The British government, on the other hand, gave easyJet access to more than $750 million in liquidity in April, even though the airline paid nearly $230 million in dividends to shareholders a month earlier. The UK has refused to set conditions for bailing out easyJet and other struggling companies in the name of market neutrality, the idea that it is not the government's job to tell private companies how to spend their money. But a bailout can never be neutral: by definition, a bailout involves the government's choice to spare one company, rather than another, from disaster. Without strings attached, government assistance runs the risk of subsidizing bad business practices, from environmentally unsustainable business models to the use of tax havens. The UK bailout scheme, under which the government paid up to 80 percent of the wages of laid-off employees, should, at a minimum, have been conditional on workers not being sacked once the program ended. But it was not.

The Venture Capitalist Mindset

The state cannot just invest; must create the right agreement. To do that, you need to start thinking in what I've called the “entrepreneurial state” – making sure that when you invest, you're not just reducing the risk of failure, but also getting a share of the success. One way to do this is to take an equity stake in the deals you close.

Consider the case of solar company Solyndra, which received a $535 million guaranteed loan from the US Department of Energy before going bankrupt in 2011 and becoming a conservative symbol for the government's inability to pick winners. Around the same time, the Department of Energy granted a $465 million guaranteed loan to Tesla, which went on to experience explosive growth. Taxpayers paid for Solyndra's failure, but they were never rewarded for Tesla's success. No self-respecting venture capitalist would structure investments this way. Worse, the Department of Energy structured Tesla's loan so that it would receive three million shares of the company if Tesla defaulted on the loan, an arrangement designed not to leave taxpayers empty-handed. But why would the government want a stake in a bankrupt company? A smarter strategy would have been to do the opposite and ask Tesla to pay back three million shares if it could repay the loan. If the government had done that, it would have made tens of billions of dollars as Tesla's stock price rose over the course of the loan — money that could have covered the cost of Solyndra's bankruptcy with plenty left over for the next round of investment.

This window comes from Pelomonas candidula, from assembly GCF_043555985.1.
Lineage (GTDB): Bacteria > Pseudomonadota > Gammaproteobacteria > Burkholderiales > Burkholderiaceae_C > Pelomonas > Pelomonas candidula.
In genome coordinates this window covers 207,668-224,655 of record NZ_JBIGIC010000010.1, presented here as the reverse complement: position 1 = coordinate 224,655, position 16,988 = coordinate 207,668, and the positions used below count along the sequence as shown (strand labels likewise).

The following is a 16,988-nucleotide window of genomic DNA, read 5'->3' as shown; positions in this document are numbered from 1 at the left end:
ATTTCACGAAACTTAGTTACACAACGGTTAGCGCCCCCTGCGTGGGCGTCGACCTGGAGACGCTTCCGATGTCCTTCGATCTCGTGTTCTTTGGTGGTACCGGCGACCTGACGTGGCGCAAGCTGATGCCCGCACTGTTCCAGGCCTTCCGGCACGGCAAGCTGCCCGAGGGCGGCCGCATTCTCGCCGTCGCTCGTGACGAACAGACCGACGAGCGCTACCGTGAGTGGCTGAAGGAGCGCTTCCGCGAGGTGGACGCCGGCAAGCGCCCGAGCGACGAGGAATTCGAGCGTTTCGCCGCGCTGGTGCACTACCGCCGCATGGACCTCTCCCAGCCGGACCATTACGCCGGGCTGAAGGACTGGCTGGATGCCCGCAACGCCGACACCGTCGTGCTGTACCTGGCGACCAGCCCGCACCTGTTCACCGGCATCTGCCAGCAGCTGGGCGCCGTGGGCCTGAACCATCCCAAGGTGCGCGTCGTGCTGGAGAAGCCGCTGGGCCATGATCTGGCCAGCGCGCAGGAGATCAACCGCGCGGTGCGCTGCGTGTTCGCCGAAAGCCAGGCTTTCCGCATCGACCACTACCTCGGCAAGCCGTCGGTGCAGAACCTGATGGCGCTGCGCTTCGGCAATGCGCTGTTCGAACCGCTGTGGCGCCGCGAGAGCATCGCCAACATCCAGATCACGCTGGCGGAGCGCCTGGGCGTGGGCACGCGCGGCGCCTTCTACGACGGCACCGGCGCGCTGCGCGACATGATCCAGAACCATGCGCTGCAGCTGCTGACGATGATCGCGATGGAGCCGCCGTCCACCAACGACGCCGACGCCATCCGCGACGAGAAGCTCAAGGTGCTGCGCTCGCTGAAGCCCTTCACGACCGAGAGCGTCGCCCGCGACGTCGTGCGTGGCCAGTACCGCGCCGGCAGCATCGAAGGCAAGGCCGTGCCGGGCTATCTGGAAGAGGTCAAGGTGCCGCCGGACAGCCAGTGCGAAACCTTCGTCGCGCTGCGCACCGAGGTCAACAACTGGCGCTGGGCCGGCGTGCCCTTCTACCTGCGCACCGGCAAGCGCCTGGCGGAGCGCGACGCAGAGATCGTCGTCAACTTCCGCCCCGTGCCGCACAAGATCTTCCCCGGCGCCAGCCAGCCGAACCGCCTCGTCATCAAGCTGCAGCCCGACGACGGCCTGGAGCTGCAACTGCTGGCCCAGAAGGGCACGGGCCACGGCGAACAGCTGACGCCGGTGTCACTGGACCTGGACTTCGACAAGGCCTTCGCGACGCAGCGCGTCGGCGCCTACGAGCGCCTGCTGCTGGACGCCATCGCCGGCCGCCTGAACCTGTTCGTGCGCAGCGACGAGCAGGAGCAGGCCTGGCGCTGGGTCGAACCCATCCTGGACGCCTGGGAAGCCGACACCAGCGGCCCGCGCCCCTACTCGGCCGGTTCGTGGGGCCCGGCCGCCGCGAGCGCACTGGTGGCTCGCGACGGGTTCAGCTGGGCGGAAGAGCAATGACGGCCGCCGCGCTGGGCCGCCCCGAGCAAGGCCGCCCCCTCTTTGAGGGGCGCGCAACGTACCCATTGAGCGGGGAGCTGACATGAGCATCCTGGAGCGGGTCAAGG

But the point is not to worry only about the monetary reward of public investments. The government must also set strong conditions for its partnerships to ensure that they serve the public interest. Drugs developed with government help must be priced to take this investment into account. The patents that the government issues must be restricted and easily licensed, so as to encourage innovation, promote entrepreneurship and discourage rent seeking.

Governments also need to consider how to use the returns on their investments to promote more equitable income distribution. It's not about socialism; it is about understanding the source of capitalist profits. The current crisis has led to renewed discussions of a universal basic income, in which all citizens receive regular equal pay from the government, regardless of whether they work. The idea behind this policy is good, but the narrative would be problematic. Since a universal basic income is seen as a handout, it perpetuates the false notion that the private sector is the sole creator, not a co-creator, of wealth in the economy and that the public sector is just a toll collector, sucking up the profits and sharing them as charity.